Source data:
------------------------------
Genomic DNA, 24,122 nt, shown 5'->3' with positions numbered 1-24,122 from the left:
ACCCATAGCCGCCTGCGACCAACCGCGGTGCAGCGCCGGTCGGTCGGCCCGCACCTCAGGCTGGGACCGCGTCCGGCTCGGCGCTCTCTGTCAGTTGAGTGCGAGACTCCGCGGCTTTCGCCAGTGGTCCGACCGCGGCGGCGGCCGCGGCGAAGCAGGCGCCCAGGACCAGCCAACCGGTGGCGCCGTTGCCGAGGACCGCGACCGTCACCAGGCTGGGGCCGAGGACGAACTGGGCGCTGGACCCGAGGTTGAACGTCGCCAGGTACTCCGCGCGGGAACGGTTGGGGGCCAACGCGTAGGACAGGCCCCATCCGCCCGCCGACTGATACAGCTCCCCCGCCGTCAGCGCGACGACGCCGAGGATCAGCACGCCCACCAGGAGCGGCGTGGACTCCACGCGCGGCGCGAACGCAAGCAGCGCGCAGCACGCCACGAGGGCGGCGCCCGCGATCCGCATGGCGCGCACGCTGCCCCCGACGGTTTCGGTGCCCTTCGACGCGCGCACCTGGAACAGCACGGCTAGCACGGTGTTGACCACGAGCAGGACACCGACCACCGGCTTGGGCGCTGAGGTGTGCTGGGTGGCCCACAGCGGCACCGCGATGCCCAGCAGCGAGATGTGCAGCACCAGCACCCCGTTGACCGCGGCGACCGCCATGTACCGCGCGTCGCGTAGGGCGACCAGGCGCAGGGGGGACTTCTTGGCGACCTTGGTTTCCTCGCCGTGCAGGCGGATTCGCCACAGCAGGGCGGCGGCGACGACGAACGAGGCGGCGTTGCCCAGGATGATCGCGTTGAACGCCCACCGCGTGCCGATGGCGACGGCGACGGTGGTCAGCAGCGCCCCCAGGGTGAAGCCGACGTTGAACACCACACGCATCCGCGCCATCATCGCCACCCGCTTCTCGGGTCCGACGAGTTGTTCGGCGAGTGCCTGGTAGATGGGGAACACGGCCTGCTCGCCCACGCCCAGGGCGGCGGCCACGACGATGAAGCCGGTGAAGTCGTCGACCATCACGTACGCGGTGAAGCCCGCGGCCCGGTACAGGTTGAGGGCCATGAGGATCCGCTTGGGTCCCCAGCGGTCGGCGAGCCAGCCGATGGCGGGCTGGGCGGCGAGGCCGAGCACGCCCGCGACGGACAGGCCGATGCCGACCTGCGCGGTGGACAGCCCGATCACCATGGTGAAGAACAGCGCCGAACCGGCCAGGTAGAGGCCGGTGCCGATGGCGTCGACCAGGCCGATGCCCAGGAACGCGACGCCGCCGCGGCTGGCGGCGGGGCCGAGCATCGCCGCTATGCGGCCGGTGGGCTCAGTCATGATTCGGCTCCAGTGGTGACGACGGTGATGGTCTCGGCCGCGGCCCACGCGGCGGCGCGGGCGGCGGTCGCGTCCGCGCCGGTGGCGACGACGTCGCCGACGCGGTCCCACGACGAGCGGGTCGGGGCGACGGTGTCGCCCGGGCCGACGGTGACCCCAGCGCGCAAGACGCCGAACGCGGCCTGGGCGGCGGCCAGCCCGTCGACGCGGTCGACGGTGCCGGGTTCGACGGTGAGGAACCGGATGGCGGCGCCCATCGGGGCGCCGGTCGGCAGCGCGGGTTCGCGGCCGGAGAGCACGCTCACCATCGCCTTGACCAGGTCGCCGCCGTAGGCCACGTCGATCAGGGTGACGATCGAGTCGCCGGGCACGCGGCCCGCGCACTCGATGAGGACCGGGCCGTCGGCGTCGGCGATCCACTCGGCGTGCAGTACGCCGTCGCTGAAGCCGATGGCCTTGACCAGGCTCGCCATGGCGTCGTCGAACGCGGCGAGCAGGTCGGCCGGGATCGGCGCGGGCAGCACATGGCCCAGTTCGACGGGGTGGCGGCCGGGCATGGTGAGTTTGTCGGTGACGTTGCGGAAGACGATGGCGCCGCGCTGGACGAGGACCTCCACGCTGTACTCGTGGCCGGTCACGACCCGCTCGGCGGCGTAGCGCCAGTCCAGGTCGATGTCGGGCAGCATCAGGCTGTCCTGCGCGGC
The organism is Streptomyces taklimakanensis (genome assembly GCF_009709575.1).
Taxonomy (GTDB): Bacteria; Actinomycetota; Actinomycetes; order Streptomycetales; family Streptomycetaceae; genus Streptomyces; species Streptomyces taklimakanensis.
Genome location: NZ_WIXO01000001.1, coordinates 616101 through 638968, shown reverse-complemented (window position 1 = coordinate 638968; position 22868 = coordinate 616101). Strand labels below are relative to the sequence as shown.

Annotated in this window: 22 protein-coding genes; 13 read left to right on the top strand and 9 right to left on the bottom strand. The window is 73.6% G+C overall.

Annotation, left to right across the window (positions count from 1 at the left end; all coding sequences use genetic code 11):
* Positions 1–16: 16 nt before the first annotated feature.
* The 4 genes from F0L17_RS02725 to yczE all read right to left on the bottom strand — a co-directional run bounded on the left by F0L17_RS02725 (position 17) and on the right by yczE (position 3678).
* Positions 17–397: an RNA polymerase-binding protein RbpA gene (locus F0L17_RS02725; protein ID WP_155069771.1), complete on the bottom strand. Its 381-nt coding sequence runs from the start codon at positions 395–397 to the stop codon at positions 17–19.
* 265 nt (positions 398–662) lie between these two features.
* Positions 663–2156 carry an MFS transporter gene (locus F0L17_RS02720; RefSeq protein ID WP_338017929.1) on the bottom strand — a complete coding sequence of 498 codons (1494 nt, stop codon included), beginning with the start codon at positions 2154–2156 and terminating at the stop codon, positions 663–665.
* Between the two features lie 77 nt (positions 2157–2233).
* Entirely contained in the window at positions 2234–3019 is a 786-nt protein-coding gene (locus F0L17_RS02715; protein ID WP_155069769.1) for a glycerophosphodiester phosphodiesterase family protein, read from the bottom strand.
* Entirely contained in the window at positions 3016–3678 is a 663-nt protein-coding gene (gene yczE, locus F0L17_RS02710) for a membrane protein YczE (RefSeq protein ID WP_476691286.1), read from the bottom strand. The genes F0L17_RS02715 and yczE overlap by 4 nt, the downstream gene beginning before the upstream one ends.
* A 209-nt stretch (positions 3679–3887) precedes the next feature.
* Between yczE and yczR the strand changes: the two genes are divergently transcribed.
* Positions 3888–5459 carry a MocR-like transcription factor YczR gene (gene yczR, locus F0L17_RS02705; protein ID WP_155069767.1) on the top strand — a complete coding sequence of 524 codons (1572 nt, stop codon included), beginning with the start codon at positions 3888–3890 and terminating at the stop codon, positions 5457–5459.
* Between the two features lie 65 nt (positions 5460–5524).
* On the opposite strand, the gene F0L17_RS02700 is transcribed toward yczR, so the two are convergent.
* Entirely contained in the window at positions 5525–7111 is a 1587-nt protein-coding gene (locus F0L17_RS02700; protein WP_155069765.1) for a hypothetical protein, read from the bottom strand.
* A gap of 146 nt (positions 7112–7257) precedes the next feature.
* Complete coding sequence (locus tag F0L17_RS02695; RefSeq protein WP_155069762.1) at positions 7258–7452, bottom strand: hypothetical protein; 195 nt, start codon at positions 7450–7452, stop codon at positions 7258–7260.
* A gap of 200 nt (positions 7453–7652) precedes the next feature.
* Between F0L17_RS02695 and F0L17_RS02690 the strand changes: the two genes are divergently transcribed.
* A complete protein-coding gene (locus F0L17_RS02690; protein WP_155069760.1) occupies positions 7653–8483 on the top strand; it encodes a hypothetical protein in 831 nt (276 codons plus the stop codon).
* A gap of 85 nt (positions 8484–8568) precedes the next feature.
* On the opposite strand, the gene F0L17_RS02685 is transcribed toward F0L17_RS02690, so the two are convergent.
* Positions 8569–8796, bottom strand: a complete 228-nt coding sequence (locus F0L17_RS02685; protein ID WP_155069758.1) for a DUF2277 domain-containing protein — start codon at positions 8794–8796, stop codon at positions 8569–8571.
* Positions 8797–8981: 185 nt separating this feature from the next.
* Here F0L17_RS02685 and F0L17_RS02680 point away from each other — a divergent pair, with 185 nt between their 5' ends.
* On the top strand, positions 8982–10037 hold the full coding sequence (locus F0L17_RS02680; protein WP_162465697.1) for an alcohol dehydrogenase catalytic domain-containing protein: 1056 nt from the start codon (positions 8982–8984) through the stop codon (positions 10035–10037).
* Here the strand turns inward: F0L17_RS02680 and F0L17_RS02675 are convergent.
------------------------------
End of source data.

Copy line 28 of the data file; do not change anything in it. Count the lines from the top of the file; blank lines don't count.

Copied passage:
* On the opposite strand, the gene F0L17_RS02685 is transcribed toward F0L17_RS02690, so the two are convergent.